In a previous Diller Law article we discussed motorcycle safety. We identified that because motorcycles are smaller, less visible, and less protected vehicles when compared to cars, motorcyclists are more vulnerable to injury. This article will discuss common motorcycle injuries and a breakdown of different subtypes.
Most conspicuous regarding motorcycle injuries are brain injuries. These are important to identify because of the seriousness they represent.
The Centers for Disease Control place brain injury into three diagnostic categories:
Brain Injury With Intracranial Injury
Skull fracture with no intracranial injury, and
Regarding intracranial injuries, subdural and epidural hematomas are a good example of this type of injury. Intracranial injury refers to an objective finding on imaging such as on a CT scan. It could also refer to loss of consciousness of 1 hour or more.
The second type of injury is a skull fracture. These are cases where there is a break in the bones of the skull. The recognized types of skull fractures are linear, depressed, diastatic and basilar. Linear skull fractures are the most common type and represent breaks in which the parts do not move. Usually, no treatment other than observation is required.
The second type is a depressed skull fracture. Here, the area where the skull was impacted is sunken in from the trauma. Depending on the extent of the depression, surgery may be needed to lift any depression putting pressure on the brain.
Diastatic skull fractures occur in individuals where the growth plates are still present (typically infants). In these cases, the fracture occurs along the suture lines.
The last type, a basilar skull fracture, is the most serious of the types of skull fracture. These occurs at the base of the skull where the brain performs essential functions of life.
Clues that a person has sustained a basilar skull fracture include bruising around the eyes (also called “Racoon Eyes”) and/or ears.
Or there may be fluid draining from their ears or nose that is originating from the brain.
This creates a path for major infection. This fluid is cerebrospinal fluid originating from the linings of the brain.
The third type of brain injury, concussion or mild traumatic brain injury has also been discussed previously in this forum. Medical providers look to clinical criteria or checklists to make their diagnoses. Symptoms are related to the area in which the brain has been injured.
Regarding brain injury in motorcycle crashes, many studies indicate that motorcycle helmets decrease the incidence and/or severity of these types of head injury.
Another type of injury related to motorcycle crashes are traumatic amputations. These violent injuries may occur from direct impact, or from striking the ground after being thrown from the motorcycle. Traumatic amputations require immediate medical attention. They can occur at any part of a limb and can involve the upper or lower extremity.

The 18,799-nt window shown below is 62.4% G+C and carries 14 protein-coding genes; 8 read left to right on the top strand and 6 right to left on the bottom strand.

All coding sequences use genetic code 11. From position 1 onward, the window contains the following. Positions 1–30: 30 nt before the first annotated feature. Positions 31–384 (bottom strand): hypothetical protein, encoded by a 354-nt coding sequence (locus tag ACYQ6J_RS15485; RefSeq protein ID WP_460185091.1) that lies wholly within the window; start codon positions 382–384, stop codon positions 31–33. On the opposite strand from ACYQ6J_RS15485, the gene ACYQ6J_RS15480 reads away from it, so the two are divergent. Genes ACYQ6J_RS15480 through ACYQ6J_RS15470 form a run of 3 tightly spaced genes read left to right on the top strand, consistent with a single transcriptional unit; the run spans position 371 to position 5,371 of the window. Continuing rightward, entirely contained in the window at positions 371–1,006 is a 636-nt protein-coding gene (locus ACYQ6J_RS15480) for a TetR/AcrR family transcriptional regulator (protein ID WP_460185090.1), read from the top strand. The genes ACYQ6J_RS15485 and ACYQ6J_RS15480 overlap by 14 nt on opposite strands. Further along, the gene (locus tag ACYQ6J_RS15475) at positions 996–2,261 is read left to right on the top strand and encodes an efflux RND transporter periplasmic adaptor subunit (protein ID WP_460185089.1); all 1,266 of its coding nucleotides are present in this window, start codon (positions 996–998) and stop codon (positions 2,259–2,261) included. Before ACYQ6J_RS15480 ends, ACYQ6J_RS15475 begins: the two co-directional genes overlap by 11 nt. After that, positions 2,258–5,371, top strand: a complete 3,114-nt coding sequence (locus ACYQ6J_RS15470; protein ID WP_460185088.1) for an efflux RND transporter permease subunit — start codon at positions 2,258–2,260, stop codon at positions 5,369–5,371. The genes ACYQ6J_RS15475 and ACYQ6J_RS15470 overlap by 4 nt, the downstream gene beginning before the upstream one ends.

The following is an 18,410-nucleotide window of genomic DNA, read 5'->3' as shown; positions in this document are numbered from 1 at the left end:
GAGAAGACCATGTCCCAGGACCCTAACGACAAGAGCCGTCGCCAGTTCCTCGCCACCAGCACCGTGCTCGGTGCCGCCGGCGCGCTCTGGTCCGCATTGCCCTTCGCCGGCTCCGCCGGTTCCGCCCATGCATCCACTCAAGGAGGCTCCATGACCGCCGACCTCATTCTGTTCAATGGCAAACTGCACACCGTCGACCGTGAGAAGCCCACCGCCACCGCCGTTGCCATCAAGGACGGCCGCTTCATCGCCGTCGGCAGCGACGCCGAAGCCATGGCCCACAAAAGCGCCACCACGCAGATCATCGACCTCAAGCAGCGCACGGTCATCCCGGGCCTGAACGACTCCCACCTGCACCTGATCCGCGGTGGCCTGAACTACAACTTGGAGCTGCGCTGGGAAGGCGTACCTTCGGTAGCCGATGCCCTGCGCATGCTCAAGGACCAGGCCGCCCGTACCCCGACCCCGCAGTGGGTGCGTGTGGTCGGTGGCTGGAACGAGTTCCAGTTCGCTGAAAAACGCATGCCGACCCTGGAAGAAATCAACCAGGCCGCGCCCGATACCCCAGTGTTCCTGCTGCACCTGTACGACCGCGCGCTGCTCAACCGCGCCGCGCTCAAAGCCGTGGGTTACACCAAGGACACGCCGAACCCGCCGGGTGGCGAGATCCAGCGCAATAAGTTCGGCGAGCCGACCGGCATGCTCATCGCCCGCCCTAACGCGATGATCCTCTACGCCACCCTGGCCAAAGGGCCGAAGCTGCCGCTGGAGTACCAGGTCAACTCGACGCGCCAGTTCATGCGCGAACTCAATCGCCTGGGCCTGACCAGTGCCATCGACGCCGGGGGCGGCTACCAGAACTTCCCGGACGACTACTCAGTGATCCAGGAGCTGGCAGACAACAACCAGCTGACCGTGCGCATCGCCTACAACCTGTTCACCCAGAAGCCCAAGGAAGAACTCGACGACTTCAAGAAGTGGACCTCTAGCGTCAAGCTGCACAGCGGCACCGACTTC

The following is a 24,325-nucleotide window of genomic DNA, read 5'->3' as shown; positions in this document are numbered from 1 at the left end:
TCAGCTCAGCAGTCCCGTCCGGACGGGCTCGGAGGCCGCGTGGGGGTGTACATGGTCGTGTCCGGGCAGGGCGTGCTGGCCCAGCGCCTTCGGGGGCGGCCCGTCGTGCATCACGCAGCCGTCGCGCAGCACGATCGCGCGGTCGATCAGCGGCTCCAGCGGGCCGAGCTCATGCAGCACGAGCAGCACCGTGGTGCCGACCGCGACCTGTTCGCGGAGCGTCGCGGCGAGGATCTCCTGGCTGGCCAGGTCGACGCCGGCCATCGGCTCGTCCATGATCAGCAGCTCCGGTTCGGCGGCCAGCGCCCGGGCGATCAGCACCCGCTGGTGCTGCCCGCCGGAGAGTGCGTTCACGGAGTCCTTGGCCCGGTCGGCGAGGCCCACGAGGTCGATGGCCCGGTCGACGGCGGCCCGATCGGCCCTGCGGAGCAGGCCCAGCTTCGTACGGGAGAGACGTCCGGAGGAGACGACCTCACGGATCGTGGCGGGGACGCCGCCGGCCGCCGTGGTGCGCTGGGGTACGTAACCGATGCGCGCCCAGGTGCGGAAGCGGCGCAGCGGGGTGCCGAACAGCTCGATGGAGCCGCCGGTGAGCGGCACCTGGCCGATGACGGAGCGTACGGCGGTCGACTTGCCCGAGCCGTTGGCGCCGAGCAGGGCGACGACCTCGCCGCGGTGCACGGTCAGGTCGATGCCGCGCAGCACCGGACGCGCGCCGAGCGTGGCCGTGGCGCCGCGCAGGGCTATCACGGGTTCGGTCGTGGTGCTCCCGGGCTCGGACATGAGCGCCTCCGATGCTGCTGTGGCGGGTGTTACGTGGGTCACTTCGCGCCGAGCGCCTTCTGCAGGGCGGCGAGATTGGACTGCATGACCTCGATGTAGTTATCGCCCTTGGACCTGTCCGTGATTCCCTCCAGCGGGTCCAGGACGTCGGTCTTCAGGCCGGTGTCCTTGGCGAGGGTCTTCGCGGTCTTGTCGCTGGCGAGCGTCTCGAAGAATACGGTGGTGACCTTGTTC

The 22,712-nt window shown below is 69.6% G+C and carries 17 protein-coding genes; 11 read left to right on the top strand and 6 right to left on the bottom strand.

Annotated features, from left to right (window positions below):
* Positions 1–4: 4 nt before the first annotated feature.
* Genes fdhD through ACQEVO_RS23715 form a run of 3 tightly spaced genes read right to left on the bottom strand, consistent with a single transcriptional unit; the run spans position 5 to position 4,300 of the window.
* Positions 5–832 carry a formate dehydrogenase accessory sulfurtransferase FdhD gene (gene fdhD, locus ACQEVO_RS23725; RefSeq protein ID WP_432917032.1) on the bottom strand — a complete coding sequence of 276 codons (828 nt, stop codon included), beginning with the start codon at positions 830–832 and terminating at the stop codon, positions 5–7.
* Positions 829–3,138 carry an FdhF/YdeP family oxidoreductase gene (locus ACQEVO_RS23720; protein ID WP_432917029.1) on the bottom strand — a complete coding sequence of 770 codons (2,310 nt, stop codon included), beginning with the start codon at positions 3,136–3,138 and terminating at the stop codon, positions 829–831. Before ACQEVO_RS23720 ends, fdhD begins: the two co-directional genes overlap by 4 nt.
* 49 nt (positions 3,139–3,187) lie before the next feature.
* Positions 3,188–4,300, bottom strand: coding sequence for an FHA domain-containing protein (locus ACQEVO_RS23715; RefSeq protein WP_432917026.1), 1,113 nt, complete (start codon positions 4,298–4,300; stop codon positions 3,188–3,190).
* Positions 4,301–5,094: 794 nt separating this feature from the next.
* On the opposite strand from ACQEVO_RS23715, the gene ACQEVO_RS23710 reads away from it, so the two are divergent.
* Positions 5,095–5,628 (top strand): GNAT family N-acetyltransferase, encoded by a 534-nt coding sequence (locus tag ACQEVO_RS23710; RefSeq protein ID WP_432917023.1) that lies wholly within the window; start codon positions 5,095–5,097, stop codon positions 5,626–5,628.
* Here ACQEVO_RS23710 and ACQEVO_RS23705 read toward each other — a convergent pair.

Spinal Cord Injury
Spinal cord injuries are another type of catastrophic injury that have been associated with motorcycle crashes. Various classifications of spinal cord injuries have been described.
Tetraplegia, also called quadriplegia refers to complete loss of motor and/or sensory function in the cervical region. As the term tetra- and quad- imply, this type of injury results in impairment of function in all four extremities. More precisely, this typically includes the arms, trunk, pelvic organs, and legs.
Paraplegia refers to complete loss of motor and/or sensory function in the non-cervical portions of the spinal cord. This means the thoracic, lumbar, or sacral part of the spinal cord has been injured. Accordingly, paraplegia is distinguished from tetraplegia because arm functioning is typically maintained.
Tetraparesis and paraparesis refer to partial loss of motor and/or sensory function. Tetra- again refers to impairment in the cervical region, and para- refers to impairment in non-cervical regions.
Motorcycle crashes may also commonly result in broken bones or fractures.
Any bone is vulnerable and single or multiple fractures can occur. Treatment depends on a number of factors. First, is whether the fracture is compromising the circulation or a nerve. Second, is whether the fracture has any communication beyond the victim’s skin. Sometimes called a compound fracture, these “open” fractures require surgical decontamination to ensure proper healing and prevent infection.
In any case, follow up evaluations are important to monitor alignment and function of the extremity.
As its name suggests, road rash is an abrasion to the skin from friction with the road.
In motorcycle crashes, it often occurs when there is loss of control of the motorcycle and the rider is thrown off. The road rash itself is essentially a burn to the skin. Burns are graded according to degree.
First-degree burns involve the superficial layer of skin, or epidermis. Sunburns are an example of first-degree burns.
A second-degree burn goes deeper into the skin entering the dermis. The formation of a blister is an example of this type of burn.
A third-degree burn is the most severe type of burn and extends to the hypodermis and beyond.
In summary, motorcycle injuries represent significant injuries that require immediate medical evaluation to determine severity and necessity for treatment. Consult our previous article for tips on motorcycle safety and prevention.